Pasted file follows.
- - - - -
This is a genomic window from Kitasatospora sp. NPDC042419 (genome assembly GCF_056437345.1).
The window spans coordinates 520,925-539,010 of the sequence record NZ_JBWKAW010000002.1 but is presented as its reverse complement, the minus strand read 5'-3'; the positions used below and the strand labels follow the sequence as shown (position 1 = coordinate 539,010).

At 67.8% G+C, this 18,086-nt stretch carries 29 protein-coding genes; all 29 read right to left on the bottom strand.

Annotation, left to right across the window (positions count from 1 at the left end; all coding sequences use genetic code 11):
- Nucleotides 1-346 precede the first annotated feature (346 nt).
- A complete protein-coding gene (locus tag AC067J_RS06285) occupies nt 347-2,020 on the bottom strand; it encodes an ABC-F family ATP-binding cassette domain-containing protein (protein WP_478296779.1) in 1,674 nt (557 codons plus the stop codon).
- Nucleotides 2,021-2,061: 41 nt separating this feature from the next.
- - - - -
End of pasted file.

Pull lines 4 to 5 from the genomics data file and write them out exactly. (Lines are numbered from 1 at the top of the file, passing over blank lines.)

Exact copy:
Annotation, left to right across the window (positions count from 1 at the left end; all coding sequences use genetic code 11):
- Nucleotides 1-346 precede the first annotated feature (346 nt).